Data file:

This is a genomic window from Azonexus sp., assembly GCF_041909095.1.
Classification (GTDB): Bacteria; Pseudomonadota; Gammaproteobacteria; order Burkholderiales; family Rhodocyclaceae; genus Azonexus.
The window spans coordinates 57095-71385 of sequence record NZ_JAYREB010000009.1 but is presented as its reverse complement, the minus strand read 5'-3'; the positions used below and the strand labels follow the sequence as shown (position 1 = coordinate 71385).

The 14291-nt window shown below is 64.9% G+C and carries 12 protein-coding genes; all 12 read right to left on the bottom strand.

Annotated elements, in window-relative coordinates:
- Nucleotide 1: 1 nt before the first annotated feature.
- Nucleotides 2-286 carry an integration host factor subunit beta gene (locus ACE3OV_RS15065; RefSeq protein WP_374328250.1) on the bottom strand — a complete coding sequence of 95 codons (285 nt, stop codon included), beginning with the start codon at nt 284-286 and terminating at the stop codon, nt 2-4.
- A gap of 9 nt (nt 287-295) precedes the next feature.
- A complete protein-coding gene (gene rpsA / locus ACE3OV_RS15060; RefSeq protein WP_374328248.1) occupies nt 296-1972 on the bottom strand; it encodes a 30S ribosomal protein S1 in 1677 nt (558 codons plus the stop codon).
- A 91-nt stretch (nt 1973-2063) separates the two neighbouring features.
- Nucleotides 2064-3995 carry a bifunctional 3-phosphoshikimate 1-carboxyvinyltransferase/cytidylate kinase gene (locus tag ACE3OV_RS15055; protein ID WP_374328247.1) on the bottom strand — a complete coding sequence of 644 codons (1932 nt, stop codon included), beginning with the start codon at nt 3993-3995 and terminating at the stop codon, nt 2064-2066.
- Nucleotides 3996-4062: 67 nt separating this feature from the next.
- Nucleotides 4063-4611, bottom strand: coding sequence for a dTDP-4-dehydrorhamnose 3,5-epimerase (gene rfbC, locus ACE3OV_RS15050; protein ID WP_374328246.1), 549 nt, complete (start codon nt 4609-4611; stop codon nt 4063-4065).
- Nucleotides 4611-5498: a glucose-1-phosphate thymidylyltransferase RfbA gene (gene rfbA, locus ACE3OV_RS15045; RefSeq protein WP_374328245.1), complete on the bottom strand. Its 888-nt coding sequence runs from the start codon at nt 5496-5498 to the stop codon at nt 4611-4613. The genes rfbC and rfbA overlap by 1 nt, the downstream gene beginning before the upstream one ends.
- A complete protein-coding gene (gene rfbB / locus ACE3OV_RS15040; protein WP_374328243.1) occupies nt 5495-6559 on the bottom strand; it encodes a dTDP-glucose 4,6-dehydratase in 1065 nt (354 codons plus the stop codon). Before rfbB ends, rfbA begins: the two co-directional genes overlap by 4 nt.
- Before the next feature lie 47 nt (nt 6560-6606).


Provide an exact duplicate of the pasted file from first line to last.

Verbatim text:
This is a genomic window from Azonexus sp., assembly GCF_041909095.1.
Classification (GTDB): Bacteria; Pseudomonadota; Gammaproteobacteria; order Burkholderiales; family Rhodocyclaceae; genus Azonexus.
The window spans coordinates 57095-71385 of sequence record NZ_JAYREB010000009.1 but is presented as its reverse complement, the minus strand read 5'-3'; the positions used below and the strand labels follow the sequence as shown (position 1 = coordinate 71385).

The 14291-nt window shown below is 64.9% G+C and carries 12 protein-coding genes; all 12 read right to left on the bottom strand.

Annotated elements, in window-relative coordinates:
- Nucleotide 1: 1 nt before the first annotated feature.
- Nucleotides 2-286 carry an integration host factor subunit beta gene (locus ACE3OV_RS15065; RefSeq protein WP_374328250.1) on the bottom strand — a complete coding sequence of 95 codons (285 nt, stop codon included), beginning with the start codon at nt 284-286 and terminating at the stop codon, nt 2-4.
- A gap of 9 nt (nt 287-295) precedes the next feature.
- A complete protein-coding gene (gene rpsA / locus ACE3OV_RS15060; RefSeq protein WP_374328248.1) occupies nt 296-1972 on the bottom strand; it encodes a 30S ribosomal protein S1 in 1677 nt (558 codons plus the stop codon).
- A 91-nt stretch (nt 1973-2063) separates the two neighbouring features.
- Nucleotides 2064-3995 carry a bifunctional 3-phosphoshikimate 1-carboxyvinyltransferase/cytidylate kinase gene (locus tag ACE3OV_RS15055; protein ID WP_374328247.1) on the bottom strand — a complete coding sequence of 644 codons (1932 nt, stop codon included), beginning with the start codon at nt 3993-3995 and terminating at the stop codon, nt 2064-2066.
- Nucleotides 3996-4062: 67 nt separating this feature from the next.
- Nucleotides 4063-4611, bottom strand: coding sequence for a dTDP-4-dehydrorhamnose 3,5-epimerase (gene rfbC, locus ACE3OV_RS15050; protein ID WP_374328246.1), 549 nt, complete (start codon nt 4609-4611; stop codon nt 4063-4065).
- Nucleotides 4611-5498: a glucose-1-phosphate thymidylyltransferase RfbA gene (gene rfbA, locus ACE3OV_RS15045; RefSeq protein WP_374328245.1), complete on the bottom strand. Its 888-nt coding sequence runs from the start codon at nt 5496-5498 to the stop codon at nt 4611-4613. The genes rfbC and rfbA overlap by 1 nt, the downstream gene beginning before the upstream one ends.
- A complete protein-coding gene (gene rfbB / locus ACE3OV_RS15040; protein WP_374328243.1) occupies nt 5495-6559 on the bottom strand; it encodes a dTDP-glucose 4,6-dehydratase in 1065 nt (354 codons plus the stop codon). Before rfbB ends, rfbA begins: the two co-directional genes overlap by 4 nt.
- Before the next feature lie 47 nt (nt 6560-6606).